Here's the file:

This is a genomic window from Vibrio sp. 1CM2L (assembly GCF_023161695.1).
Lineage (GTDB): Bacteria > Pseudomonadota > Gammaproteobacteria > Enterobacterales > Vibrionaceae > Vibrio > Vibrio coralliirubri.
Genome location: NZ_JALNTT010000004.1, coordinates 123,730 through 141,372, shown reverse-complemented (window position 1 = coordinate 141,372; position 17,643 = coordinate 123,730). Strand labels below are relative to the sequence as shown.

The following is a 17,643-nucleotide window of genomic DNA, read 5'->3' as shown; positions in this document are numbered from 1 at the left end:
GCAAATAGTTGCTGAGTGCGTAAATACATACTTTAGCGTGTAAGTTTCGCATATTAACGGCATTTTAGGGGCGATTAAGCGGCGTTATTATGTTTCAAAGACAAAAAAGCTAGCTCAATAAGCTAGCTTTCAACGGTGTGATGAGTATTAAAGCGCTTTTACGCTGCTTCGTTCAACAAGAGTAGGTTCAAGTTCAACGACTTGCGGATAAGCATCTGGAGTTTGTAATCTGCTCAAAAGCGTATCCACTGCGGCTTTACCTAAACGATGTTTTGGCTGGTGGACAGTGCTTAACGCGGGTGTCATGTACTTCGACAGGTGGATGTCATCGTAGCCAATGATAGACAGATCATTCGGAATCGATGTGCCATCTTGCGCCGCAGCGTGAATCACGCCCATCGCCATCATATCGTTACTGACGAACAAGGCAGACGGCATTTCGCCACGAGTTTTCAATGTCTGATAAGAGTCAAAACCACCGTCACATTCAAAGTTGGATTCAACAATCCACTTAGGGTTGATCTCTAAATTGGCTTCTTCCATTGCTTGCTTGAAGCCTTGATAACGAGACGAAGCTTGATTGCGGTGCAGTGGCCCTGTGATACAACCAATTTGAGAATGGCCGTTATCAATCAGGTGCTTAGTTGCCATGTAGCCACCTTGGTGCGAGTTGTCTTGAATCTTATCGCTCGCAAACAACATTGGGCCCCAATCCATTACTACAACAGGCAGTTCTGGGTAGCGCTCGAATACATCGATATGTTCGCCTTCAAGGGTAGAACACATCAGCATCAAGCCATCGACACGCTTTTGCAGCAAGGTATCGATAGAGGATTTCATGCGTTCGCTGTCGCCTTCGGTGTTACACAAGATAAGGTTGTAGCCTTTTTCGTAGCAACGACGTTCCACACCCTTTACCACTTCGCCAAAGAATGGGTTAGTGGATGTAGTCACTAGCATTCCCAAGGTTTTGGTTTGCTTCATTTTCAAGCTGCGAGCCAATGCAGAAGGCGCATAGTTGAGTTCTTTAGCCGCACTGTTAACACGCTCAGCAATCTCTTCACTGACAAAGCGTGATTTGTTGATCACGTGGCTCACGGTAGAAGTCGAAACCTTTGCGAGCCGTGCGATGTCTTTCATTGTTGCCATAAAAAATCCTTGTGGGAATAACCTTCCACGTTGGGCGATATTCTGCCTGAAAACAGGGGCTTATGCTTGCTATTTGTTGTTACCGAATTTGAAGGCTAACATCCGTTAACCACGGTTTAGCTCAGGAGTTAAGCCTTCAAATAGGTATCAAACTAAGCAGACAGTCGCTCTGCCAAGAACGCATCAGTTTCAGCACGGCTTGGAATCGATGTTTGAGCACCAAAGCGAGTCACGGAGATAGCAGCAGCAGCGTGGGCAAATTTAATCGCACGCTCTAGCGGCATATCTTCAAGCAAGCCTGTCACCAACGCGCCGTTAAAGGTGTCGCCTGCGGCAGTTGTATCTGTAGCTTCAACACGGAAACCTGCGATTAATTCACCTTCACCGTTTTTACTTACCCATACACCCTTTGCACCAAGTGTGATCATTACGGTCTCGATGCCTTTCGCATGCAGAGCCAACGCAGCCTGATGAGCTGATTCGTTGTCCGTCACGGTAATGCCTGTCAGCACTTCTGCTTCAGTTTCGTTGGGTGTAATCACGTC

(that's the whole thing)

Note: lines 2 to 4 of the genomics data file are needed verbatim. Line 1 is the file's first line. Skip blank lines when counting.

Lineage (GTDB): Bacteria > Pseudomonadota > Gammaproteobacteria > Enterobacterales > Vibrionaceae > Vibrio > Vibrio coralliirubri.
Genome location: NZ_JALNTT010000004.1, coordinates 123,730 through 141,372, shown reverse-complemented (window position 1 = coordinate 141,372; position 17,643 = coordinate 123,730). Strand labels below are relative to the sequence as shown.

The following is a 17,643-nucleotide window of genomic DNA, read 5'->3' as shown; positions in this document are numbered from 1 at the left end: